Which Comes First – Market Share or Gross Margin?

Product Marketing

I don’t think there’s a capital equipment sales or marketing professional that hasn’t argued, “We need to discount to break into this account, and once we’re in, the gross margin will go up.”

This is usually rebuffed by the general managers and finance people who argue, “If the product is as good as marketing says, then you just need to convince the customer of its value. We need to get our price. The market share will follow.”

So, who’s right?

Market Share Usually Comes First

You’ve got your marching orders to penetrate that key account. The competition has been entrenched for the last three years, but you’re not deterred. You hit your customer with your best presentation, touting your advantages and the higher profits that they will realize as a result of your product’s technological breakthrough. Point by point, it’s clear that you’re better than the incumbent.

Your solution looks great on paper, and even the product demonstration went well. But the problem is that the only way the customer knows for sure your system will work is to buy it and use it. That’s a lot of risk for your customer, especially if his existing solution is acceptable.

What you have to realize is that your customers have already invested a lot in optimizing the competitor’s product. They’ve trained operators, optimized the process, and made a sizeable investment in spare parts. They even know your competitor’s weaknesses and have figured out how to work around them.

There will be a cost associated with switching to your system. Your customers will have to re-learn everything and rebuild their support infrastructure. They’ll assume you have weaknesses too and expect that they’ll have to relive the painful discovery process all over again. Switching to your system will initially be more expensive and less efficient for your customer even if your advantage claims hold up.

In order to overcome the customer’s switching costs and risks, compromises on standard pricing and terms may be necessary when penetrating a new account. These concessions can take the form of a:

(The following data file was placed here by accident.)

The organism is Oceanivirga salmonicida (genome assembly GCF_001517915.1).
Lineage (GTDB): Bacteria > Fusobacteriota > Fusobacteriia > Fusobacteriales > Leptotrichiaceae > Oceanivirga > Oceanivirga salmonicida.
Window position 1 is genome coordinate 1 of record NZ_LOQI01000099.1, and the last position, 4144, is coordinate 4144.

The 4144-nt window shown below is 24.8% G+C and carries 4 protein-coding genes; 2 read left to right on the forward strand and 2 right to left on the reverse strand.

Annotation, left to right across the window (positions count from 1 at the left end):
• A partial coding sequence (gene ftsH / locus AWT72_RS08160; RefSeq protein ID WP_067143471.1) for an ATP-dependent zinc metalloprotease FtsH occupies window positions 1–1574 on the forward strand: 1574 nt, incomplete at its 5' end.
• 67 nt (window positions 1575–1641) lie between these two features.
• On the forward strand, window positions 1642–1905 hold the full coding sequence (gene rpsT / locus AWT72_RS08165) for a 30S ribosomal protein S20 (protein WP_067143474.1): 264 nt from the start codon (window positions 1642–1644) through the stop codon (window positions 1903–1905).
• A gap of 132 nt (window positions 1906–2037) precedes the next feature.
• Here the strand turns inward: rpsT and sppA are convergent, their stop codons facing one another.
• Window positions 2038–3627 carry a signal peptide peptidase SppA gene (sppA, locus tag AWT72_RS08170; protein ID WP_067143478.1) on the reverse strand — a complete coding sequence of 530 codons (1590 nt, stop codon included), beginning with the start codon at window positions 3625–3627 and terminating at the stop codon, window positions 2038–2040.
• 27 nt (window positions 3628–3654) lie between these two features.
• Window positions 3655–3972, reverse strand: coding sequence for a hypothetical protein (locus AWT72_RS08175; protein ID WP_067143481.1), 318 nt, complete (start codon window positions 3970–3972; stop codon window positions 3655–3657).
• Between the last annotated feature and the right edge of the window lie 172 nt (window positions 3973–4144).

• Longer-than-standard warranty
  • Applications support to qualify your system
  • Risk-free evaluation period
  • Period with the right to return the system
  • Discount off the system price

As a result, that penetration deal often doesn’t have the gross margin that you were looking for. Thus, in the case of many capital equipment products, market share usually comes first.

However, making concessions to break into an account doesn’t automatically mean that higher gross margins will follow. Margins will only follow if your product provides a true value advantage.

Advantage Must Be Experienced for Margins to Follow

So, you’ve broken into that key account, but you took it on the chin for that first order. That’s okay, because better pricing is sure to follow, right? Not so fast. Your product must have a real, tangible value advantage over that of your competitor. If the advantage isn’t clear, higher gross margins will not necessarily follow.

Your product positioning, data, and demonstration got you this far, but now your product is parked right next to that of your competitor. It’s time for a real-world, head-to-head performance evaluation in your customer’s environment. At this point, there’s a big change in how your system will be evaluated. It’s no longer your data that matters; it’s theirs. It’s no longer your demonstration results; it’s their production results. Once your system lands on your customer’s production floor, there is no faking it. It’s here, in your customer’s environment, running your customer’s product that your system must demonstrate its advantage over the incumbent.

But having an advantage is only half the battle. Remember, the competitor’s product is already integrated into your customer’s process. The customer’s staff is already trained, and their stock room is full of the competitor’s spare parts. Your competitor’s support infrastructure advantage also needs to be overcome. The deck is stacked against you.

That means that your support during the head-to-head evaluation phase needs to be impeccable, and you need to get the customer up the experience curve fast by focusing on:

  • Solving issues with lightning speed.
  • Making the customer experts on your product.